“The Constitutional Court affirms [lesbian] sexual relation visuals as ‘perversion’”

[Turkey’s] Constitutional Court decided against the repeal of the law concerning “unnatural sexual behavior.” Homosexuality is still seen as a perversion.

Source: Diken, “Anayasa Mahkemesi, eşcinsel ilişki görüntülerini ‘sapkınlık’ olarak onadı” (“The Constitutional Court affirms [lesbian] sexual relation visuals as ‘perversion’”), 18 April 2015, http://www.diken.com.tr/anayasa-mahkemesi-escinsel-iliski-goruntulerini-sapkinlik-olarak-onadi/

In Aydın, a defendant, who was charged with and filed an objection against the Article 226 [1] of the Turkish Penal Code, which equates visuals of homosexual sexual relations with visuals of rape, sadomasochism, sexual relations with animals, and sexual relations with corpses. The Criminal Court judge, who agreed with the objection against the use of the term “unnatural way” in the article, forwarded the case to the Constitutional Court for the article’s cancellation.

According to the news report by Sözcü, the Constitutional Court denied the request with a majority vote. The Court opinion stated that the punishments prescribed by the article in question refers not to personal circumstances but to the distribution of pornographic images that display different “sexual preferences”[2].

Two associate justices, Serruh Kaleli and Serdar Özgüldür, wrote their dissent to the opinion, stating that “Such relations are within the framework of personal freedoms. ECtHR [European Court of Human Rights] decisions too follow this perspective.”

Kalel and Özgüldür emphasized that, excluding incest, circumstances, which both do not involve violence and are consensual, are protected by the notion of personal privacy and constitute an issue of freedom. The justices commented that “In this respect, the [penal code] article that is subject to the request for dismissal is clearly in violation of the principle of the constitutional state.”

Article 226 of The Turkish Penal Code[1] states:

The person who produces, imports, distributes, sells, transports, stores, shows, or possesses products that include textual, audio, or visual products that incorporate violent sexual behaviors or sexual behaviors that involve animals, corpses, or unnatural ways, are punished with one to four years of prison and up to five thousand days (approximately 100,000TL [$37,400]) of judicial fine.”

[1] The full text of the article in question, which outlines punishments for the possession and distribution of “obscene” products, is provided below. The Turkish Penal Code does not provide a definition of “obscenity.” -Trans.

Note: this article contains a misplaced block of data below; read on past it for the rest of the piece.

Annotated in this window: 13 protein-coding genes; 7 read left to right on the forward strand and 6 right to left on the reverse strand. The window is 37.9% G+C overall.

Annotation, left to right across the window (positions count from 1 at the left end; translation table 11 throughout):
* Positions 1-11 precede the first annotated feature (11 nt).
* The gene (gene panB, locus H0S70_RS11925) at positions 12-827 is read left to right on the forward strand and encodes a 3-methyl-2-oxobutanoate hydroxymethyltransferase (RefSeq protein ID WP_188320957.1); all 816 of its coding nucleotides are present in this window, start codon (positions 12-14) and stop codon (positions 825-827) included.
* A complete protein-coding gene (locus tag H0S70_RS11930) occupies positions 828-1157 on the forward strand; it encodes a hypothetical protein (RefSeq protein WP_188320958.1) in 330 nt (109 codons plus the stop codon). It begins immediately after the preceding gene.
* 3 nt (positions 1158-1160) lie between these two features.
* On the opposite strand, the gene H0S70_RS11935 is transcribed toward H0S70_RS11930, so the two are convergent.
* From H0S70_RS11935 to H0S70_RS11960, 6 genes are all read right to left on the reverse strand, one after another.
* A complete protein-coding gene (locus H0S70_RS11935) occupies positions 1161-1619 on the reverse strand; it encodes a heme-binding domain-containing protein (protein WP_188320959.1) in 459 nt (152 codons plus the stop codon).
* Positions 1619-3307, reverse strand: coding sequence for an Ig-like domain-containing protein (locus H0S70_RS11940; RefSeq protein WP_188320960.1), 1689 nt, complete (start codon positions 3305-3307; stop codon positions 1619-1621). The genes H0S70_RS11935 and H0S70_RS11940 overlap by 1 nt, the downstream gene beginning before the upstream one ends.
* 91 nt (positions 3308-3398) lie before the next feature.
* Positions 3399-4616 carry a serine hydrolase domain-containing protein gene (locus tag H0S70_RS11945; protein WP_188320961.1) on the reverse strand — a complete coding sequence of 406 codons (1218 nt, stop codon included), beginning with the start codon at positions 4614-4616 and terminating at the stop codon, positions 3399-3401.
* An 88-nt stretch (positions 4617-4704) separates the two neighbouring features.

“Türk Ceza Kanunu [Kabul Tarihi: 26.9.2004]” (“The Turkish Penal Code [as of 26 September 2004]”), Grand National Assembly of Turkey, http://www.tbmm.gov.tr/kanunlar/k5237.html

Obscenity

ARTICLE 226. – (1) The person

a) who gives, or shows, reads, makes read, or makes listen to a child the content of products that include obscene images, texts, or audio,

b) who shows in public, or displays in places where children may access or see, or displays, reads, makes read, speaks, or makes speak in a visible manner the content of these,

c) who distributes these products for sale or rental in a way that allows one to become acquainted with their content,

d) who distributes for sale, sells, or rents these products in other shopping places than where they have been assigned to,

e) who gives or distributes these products free of charge as part of or as gift along with other products or services,

f) who advertises these products,

are punished by two to six years of prison and judicial fine.

(2) The person who publishes or mediate the publication of obscene images, texts, or audio through the media is punished by 6 months to three years of prison and up to five thousand days of judicial fine.

(3) The person who uses children in the production of products that include obscene images, texts, or audio is punished by five to ten years of prison and up to five thousand days of judicial fine. The person who imports, reproduce, distribute for sale, sells, transports, stores, exports, possess, or provides for others’ use is punished by two to five years of prison and up to five thousand days of judicial fine.

(4) The person who produces, imports, distributes, sells, transports, stores, shows, or possesses products that include textual, audio, or visuals that incorporate violent sexual behaviors or sexual behaviors that involve animals, corpses, or unnatural ways, are punished with one to four years of prison and up to five thousand days of judicial fine.

(5) The person who publishes or mediates the publications in the media and who enables for children to see, listen to, or read the content of the products outlined in paragraphs three and four [above] is punished with six to ten years of prison and up to five thousand days of judicial fine.

(6) Specific security measures are to be taken against legal persons [e.g. corporations, in contrast to “real persons,” e.g. individuals] due to these offenses.

(7) The provisions of this article cannot be exercised against scientific works and, with the exception of the third paragraph and with the condition that children’s access to them is prevented, to works with artistic and literary value.

[2] It is common in Turkey for heterosexist authors / speakers to express their beliefs through the intentional use of “cinsel tercih” (“sexual preference”) instead of “cinsel yönelim” (“sexual orientation”).

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